In an effort to increase global awareness and perspective this year, Marlborough promoted interest in School Year Abroad (SYA), a program for American juniors and seniors that allows students to live with a European or Asian family for an entire academic year, in an assembly for sophomores and juniors Nov. 5. While SYA offers unique opportunities, the program also poses a few administrative and academic challenges for both students and the School.
SYA alums said that at schools in China, France, Italy, Spain, Vietnam and Japan, students are enriched in a vibrant culture and able to associate with a completely different group of people, giving them a better understanding of the world.
Foreign Language Department Head Leigh Hansen said that student participation in SYA is essential for raising the profile of foreign language instruction as a vital part of a well-rounded, liberal arts education.
“One of the big advantages of spending a year abroad is that students become fluent in the language that they study because they use it every day. As a result, these students will probably be able to get an advanced standing in their language or be able to take a second language when they return to Marlborough,” she said.
James Astorga, Latin instructor and parent of a current SYA student, said that the program has been a positive experience for his family.
“My daughter, Sarah, greatly enjoys the program. Her French accent has improved so much that she can hang out with French kids without being asked if she’s American,” he said, “I believe, whether she realizes it or not, she has benefited greatly from the program by becoming more independent.”
Despite these incentives, faculty and students have voiced concerns about a student’s ability to successfully fulfill graduation requirements and make a smooth transition back into the Marlborough academic track after participating in the program, among other potential complications.
Laura Hotchkiss, Assistant Head of School and Director of Upper School, elucidated the issues Marlborough faces when students elect to participate in SYA for a year. As a non-profit, Marlborough relies on tuition, so when students leave, there is no way to replace those lost dollars.
“Since we do have an enrollment cap, Marlborough can’t fill those spaces if students are just going to come back,” she said.
In addition, students must consider the impact of participating in SYA on their academic careers. Since SYA does not offer courses in science, students who wish to engage in the subject will not have the opportunity to do so. Also, if an SYA program is not as academically rigorous as Marlborough, a returning student may face considerable challenges in terms of coursework.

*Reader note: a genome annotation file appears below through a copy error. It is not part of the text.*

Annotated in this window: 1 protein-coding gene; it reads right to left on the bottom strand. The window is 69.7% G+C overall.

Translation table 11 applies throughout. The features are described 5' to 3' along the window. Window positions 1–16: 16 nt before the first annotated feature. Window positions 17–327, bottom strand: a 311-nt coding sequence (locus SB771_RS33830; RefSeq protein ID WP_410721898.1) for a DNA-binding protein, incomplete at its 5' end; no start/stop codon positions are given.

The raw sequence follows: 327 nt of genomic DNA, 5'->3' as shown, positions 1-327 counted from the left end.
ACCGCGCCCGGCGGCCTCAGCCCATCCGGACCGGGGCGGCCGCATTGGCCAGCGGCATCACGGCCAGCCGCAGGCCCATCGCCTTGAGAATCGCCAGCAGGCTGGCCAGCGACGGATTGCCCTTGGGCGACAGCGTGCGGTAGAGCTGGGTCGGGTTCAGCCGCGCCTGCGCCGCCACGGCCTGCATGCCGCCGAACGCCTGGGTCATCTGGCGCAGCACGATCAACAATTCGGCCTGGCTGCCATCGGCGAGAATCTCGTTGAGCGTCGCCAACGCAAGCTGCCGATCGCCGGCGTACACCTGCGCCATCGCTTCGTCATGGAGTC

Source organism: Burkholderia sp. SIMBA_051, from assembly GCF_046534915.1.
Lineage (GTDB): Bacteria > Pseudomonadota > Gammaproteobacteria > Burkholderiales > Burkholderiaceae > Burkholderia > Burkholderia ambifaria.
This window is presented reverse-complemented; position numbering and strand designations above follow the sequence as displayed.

Two years ago, Gina’13 requested a personal leave of absence and completed her freshman year abroad at the Seoul Foreign School in South Korea. Cho said that there was added pressure upon her return to the School.
“The transition coming back to Marlborough for tenth grade was hard, for I quickly discovered that my 8th grade coursework and 10th grade coursework at Marlborough were very different. My first few months back at Marlborough were very daunting due to the rigorous courses I am currently taking,” Gina said.
In addition, Hotchkiss illuminated fundamental problems students who choose to attend SYA face during her senior year. For example, if a student decides to attend SYA for their senior year, she will not graduate from Marlborough.
“We occasionally have students who have to leave for their senior year because either their parents have transferred or something took them to another location. Those students do not receive a Marlborough diploma because they did not complete their high school career at the school. Therefore, it would be unfair if Marlborough students who attend SYA for their senior year receive a Marlborough diploma,” Hotchkiss said.
Gracie ’13 is debating whether to apply to SYA. While she aspires to be fluent in Spanish, she fears a difficult transition upon returning to Marlborough.
“I am not sure if I am going to apply because it would be kind of weird leaving Marlborough for my junior year and coming back for my senior year. It would be a very hard transition,” Grace said. “Also, I am hesitant because I am worried about not fulfilling all of my graduation requirements, as I still have some art and P.E. credits I must fulfill.”